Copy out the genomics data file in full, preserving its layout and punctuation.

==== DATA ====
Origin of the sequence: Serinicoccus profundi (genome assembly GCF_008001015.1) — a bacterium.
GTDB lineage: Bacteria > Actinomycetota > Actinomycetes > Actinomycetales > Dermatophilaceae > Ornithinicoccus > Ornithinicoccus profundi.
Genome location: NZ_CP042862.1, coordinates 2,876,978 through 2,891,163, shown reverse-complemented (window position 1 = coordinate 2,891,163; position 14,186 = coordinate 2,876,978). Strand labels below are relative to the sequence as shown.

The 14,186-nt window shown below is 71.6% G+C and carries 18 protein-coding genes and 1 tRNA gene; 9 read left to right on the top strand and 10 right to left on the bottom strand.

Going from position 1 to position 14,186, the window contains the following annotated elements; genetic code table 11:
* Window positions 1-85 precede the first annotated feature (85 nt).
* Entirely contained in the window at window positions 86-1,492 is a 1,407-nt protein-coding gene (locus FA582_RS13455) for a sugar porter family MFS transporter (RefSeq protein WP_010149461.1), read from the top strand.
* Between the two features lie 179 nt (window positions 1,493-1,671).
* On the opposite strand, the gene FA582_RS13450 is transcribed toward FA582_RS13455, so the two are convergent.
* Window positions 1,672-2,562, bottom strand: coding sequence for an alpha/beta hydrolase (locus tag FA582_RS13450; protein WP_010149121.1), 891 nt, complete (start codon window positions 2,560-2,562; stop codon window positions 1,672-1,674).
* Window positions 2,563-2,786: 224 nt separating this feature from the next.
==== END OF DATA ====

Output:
Origin of the sequence: Serinicoccus profundi (genome assembly GCF_008001015.1) — a bacterium.
GTDB lineage: Bacteria > Actinomycetota > Actinomycetes > Actinomycetales > Dermatophilaceae > Ornithinicoccus > Ornithinicoccus profundi.
Genome location: NZ_CP042862.1, coordinates 2,876,978 through 2,891,163, shown reverse-complemented (window position 1 = coordinate 2,891,163; position 14,186 = coordinate 2,876,978). Strand labels below are relative to the sequence as shown.

The 14,186-nt window shown below is 71.6% G+C and carries 18 protein-coding genes and 1 tRNA gene; 9 read left to right on the top strand and 10 right to left on the bottom strand.

Going from position 1 to position 14,186, the window contains the following annotated elements; genetic code table 11:
* Window positions 1-85 precede the first annotated feature (85 nt).
* Entirely contained in the window at window positions 86-1,492 is a 1,407-nt protein-coding gene (locus FA582_RS13455) for a sugar porter family MFS transporter (RefSeq protein WP_010149461.1), read from the top strand.
* Between the two features lie 179 nt (window positions 1,493-1,671).
* On the opposite strand, the gene FA582_RS13450 is transcribed toward FA582_RS13455, so the two are convergent.
* Window positions 1,672-2,562, bottom strand: coding sequence for an alpha/beta hydrolase (locus tag FA582_RS13450; protein WP_010149121.1), 891 nt, complete (start codon window positions 2,560-2,562; stop codon window positions 1,672-1,674).
* Window positions 2,563-2,786: 224 nt separating this feature from the next.